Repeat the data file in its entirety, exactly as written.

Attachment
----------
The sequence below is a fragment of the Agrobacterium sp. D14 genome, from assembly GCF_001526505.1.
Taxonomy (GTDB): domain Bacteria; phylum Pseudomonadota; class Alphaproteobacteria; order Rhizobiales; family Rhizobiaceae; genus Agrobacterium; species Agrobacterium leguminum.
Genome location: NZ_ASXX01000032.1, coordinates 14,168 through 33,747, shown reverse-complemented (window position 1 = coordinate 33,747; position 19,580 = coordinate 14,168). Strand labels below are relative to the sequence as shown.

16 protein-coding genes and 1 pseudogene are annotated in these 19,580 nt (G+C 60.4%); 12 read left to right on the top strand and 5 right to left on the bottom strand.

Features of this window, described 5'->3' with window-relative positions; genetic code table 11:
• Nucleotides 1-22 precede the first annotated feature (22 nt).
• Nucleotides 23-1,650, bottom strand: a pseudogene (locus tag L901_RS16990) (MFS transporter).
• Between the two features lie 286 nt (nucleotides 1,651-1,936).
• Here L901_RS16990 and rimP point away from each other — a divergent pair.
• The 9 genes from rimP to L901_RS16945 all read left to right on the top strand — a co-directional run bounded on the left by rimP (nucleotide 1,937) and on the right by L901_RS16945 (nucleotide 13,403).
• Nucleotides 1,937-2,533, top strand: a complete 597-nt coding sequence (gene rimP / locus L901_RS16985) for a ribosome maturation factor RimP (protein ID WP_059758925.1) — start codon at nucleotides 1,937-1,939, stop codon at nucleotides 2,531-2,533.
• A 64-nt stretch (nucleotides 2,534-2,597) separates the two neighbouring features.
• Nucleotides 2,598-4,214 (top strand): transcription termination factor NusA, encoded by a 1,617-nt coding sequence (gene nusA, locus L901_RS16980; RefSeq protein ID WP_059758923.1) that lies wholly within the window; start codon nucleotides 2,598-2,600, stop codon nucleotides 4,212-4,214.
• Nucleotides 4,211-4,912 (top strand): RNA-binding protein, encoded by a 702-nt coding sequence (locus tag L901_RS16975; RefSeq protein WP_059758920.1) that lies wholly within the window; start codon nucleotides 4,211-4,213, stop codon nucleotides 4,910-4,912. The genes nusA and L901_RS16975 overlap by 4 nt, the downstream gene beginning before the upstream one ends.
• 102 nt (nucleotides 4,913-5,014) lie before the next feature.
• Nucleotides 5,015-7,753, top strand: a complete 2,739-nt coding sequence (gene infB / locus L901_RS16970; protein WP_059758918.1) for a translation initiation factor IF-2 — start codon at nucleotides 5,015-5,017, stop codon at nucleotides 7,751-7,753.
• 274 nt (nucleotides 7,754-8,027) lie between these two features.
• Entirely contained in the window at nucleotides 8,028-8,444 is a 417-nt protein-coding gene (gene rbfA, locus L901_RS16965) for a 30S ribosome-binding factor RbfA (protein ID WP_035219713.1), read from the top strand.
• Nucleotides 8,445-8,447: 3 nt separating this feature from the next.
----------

The sequence below is a fragment of the Agrobacterium sp. D14 genome, from assembly GCF_001526505.1.
Taxonomy (GTDB): domain Bacteria; phylum Pseudomonadota; class Alphaproteobacteria; order Rhizobiales; family Rhizobiaceae; genus Agrobacterium; species Agrobacterium leguminum.
Genome location: NZ_ASXX01000032.1, coordinates 14,168 through 33,747, shown reverse-complemented (window position 1 = coordinate 33,747; position 19,580 = coordinate 14,168). Strand labels below are relative to the sequence as shown.

16 protein-coding genes and 1 pseudogene are annotated in these 19,580 nt (G+C 60.4%); 12 read left to right on the top strand and 5 right to left on the bottom strand.

Features of this window, described 5'->3' with window-relative positions; genetic code table 11:
• Nucleotides 1-22 precede the first annotated feature (22 nt).
• Nucleotides 23-1,650, bottom strand: a pseudogene (locus tag L901_RS16990) (MFS transporter).
• Between the two features lie 286 nt (nucleotides 1,651-1,936).
• Here L901_RS16990 and rimP point away from each other — a divergent pair.
• The 9 genes from rimP to L901_RS16945 all read left to right on the top strand — a co-directional run bounded on the left by rimP (nucleotide 1,937) and on the right by L901_RS16945 (nucleotide 13,403).
• Nucleotides 1,937-2,533, top strand: a complete 597-nt coding sequence (gene rimP / locus L901_RS16985) for a ribosome maturation factor RimP (protein ID WP_059758925.1) — start codon at nucleotides 1,937-1,939, stop codon at nucleotides 2,531-2,533.
• A 64-nt stretch (nucleotides 2,534-2,597) separates the two neighbouring features.
• Nucleotides 2,598-4,214 (top strand): transcription termination factor NusA, encoded by a 1,617-nt coding sequence (gene nusA, locus L901_RS16980; RefSeq protein ID WP_059758923.1) that lies wholly within the window; start codon nucleotides 2,598-2,600, stop codon nucleotides 4,212-4,214.
• Nucleotides 4,211-4,912 (top strand): RNA-binding protein, encoded by a 702-nt coding sequence (locus tag L901_RS16975; RefSeq protein WP_059758920.1) that lies wholly within the window; start codon nucleotides 4,211-4,213, stop codon nucleotides 4,910-4,912. The genes nusA and L901_RS16975 overlap by 4 nt, the downstream gene beginning before the upstream one ends.
• 102 nt (nucleotides 4,913-5,014) lie before the next feature.
• Nucleotides 5,015-7,753, top strand: a complete 2,739-nt coding sequence (gene infB / locus L901_RS16970; protein WP_059758918.1) for a translation initiation factor IF-2 — start codon at nucleotides 5,015-5,017, stop codon at nucleotides 7,751-7,753.
• 274 nt (nucleotides 7,754-8,027) lie between these two features.
• Entirely contained in the window at nucleotides 8,028-8,444 is a 417-nt protein-coding gene (gene rbfA, locus L901_RS16965) for a 30S ribosome-binding factor RbfA (protein ID WP_035219713.1), read from the top strand.
• Nucleotides 8,445-8,447: 3 nt separating this feature from the next.